Business News of Thursday, 6 February 2014
Source: Graphic Online
Last week, there was a heated debate on the depreciation of the cedi and its effect on local businesses in the media.
While traders in the Central Business District (CBD) complained that business was not good because customers were not able to afford some of the items on the market, the Minister of Finance, Mr Seth Terkper, promised to strengthen existing foreign exchange laws to help halt the free fall of the value of Ghana’s currency.
The cedi depreciated against the US dollar by 8.3 per cent during the first quarter of 2012, compared with two per cent depreciation in the same period in 2011. The performance of the cedi is, therefore, worse than the prediction of the Economic Intelligence Unit in 2012 which stated that by 2016, GH¢2.10 would be equal to $1 due to the persistent inflation and strong import demand.
State of the various currencies
Presently, the United States Dollar, which used to sell on the local foreign exchange market for GH¢2.20 before the 2013 Christmas, is now selling at GH¢2.60, while the British Pound, which used to be sold at about GH¢3, is now selling at GH¢4.20.
The same goes for the euro and CFA, with the euro now selling at GH¢3.50, while the CFA is going for GH¢4.80. The cedi is said to have already depreciated by three per cent against the major international currencies in January, 2014. In 2013, the local currency suffered 17 per cent depreciation.
Also, the year-on-year depreciation shows a 21.96 per cent depreciation of the cedi against the dollar; 28.88 per cent against the pound sterling; 23.98 per cent against the euro and 25.54 per cent against the Swiss franc.
AGI’s view on currency
In an interview with the Daily Graphic, the Executive Director of the Association of Ghanaian Industries (AGI), Nana Owusu-Afari, said the increased demand for the major foreign trading currencies had been the actual cause of the cedis’ depreciation, which has impacts on various aspects of Ghana’s economy.
He also said Ghanaian industries imported most of their raw materials for production and, therefore, the demand for major foreign trading currencies was high. He suggested that there should be an increase in local production to avert the importation of raw materials, hence the reduction in demand for the foreign currencies.
Bank of Ghana’s action
However, the Bank of Ghana (BoG), in an effort to save the cedi, has injected $20 million into critical areas of the economy. The Governor of the Bank of Ghana, Dr Henry Kofi Wampah, said the BoG would roll out more stringent measures to fend off mounting inflation and stabilise the cedi.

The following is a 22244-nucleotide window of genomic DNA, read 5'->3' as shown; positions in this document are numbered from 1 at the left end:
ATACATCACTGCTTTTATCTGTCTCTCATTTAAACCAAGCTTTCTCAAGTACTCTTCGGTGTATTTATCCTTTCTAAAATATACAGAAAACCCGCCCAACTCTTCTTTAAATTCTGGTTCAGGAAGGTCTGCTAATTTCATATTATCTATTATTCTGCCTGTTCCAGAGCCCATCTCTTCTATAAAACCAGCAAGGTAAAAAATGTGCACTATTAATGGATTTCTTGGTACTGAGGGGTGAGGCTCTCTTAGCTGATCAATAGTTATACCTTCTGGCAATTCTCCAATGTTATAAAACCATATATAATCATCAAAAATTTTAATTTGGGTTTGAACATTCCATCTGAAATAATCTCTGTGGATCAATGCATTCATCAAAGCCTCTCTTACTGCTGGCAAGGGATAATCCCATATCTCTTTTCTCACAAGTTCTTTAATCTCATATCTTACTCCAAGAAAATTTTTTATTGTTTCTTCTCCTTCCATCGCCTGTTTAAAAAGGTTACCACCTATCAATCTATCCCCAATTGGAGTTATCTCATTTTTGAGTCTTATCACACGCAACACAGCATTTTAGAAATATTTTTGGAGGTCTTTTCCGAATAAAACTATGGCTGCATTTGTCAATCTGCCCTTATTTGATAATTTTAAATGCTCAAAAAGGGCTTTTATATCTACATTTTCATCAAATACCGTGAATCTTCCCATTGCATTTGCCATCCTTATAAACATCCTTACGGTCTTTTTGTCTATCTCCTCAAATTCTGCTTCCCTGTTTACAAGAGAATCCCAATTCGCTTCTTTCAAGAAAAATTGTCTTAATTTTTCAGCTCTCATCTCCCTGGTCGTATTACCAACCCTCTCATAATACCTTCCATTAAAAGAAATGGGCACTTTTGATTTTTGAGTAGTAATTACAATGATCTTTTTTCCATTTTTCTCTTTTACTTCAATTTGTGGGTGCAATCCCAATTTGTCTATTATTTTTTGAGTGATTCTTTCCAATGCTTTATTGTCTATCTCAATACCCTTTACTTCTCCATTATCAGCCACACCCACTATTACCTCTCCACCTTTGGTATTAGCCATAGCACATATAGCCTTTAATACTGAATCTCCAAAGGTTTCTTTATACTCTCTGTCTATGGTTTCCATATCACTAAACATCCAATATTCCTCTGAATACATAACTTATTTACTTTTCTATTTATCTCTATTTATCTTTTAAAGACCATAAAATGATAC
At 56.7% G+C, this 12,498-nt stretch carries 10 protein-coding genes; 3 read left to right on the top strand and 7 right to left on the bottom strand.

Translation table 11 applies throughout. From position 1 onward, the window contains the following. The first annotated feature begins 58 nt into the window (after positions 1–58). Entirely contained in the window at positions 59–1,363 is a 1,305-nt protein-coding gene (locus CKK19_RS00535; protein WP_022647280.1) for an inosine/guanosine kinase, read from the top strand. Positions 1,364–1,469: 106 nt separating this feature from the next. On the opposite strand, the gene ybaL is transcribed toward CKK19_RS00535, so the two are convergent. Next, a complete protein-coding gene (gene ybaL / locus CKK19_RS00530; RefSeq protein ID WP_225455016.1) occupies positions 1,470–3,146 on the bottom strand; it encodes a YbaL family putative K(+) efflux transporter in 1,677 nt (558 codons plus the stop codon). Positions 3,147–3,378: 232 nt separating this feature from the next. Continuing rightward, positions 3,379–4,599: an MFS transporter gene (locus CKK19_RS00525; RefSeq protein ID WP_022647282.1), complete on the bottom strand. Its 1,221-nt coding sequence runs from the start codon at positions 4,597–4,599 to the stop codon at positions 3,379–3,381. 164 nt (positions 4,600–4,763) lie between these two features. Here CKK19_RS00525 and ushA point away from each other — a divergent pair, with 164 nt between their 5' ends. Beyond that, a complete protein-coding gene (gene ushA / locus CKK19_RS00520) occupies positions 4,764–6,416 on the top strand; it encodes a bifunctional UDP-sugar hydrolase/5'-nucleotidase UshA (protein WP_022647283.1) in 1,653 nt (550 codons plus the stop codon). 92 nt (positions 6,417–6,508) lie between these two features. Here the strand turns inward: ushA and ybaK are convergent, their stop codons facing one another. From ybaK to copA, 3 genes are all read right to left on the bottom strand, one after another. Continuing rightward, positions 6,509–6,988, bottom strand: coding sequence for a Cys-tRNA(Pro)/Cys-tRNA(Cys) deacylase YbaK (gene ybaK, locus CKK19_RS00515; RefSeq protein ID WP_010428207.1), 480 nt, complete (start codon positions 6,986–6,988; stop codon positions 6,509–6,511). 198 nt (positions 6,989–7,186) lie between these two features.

He said the decline in the value of currencies was not peculiar to Ghana but was pervasive in many parts of the world. Also, to curb the situation, Mr Wampah said the central bank had issued new regulations to improve liquidity on the interbank currency and shore up the local currency.
The regulations require all commercial banks in the country to quote a two-way pricing of currency exchange and limit the spread on corporate transactions to a maximum of 200 percentage points. But it appears that not only the currency and economy experts are suggesting a solution to the depreciation of the cedi; individuals and some religious leaders have in their own way voiced out their opinions on the issue.
Intervention from God
The General Overseer of the Christian Action Faith Ministries (CAFM), Archbishop Duncan-Williams, is reported to have led his congregation last Sunday to pray fervently for the recovery of the fast depreciating Ghana Cedi.
“…I hold up the cedi with prayer and I command the cedi to recover and I declare the cedi will not fall; it will not fall any further. I command the cedi to climb. I command the resurrection of the cedi. I command and release a miracle for the economy,” he said
However, the Head of Policy Monitoring and Evaluation at the Presidency, Dr Tony Aidoo, said the act by the Archbishop "is a big problem for us because it goes to enforce the [un-developmental] attitude of Ghanaians". He said for the economy to change, there was the need to cultivate a developmental culture.
Dr Tony Aidoo shared his conviction that attitudinal change and a change in the structure of the economy were the requirements for the stabilisation of the cedi and not prayers.
We, therefore, ask, how do we halt the cedi‘s fall? Is it by hard work, prayers, protecting our local industries, halt to the importation of all manner of merchandise including toothpick? Here are some views of the members of the public.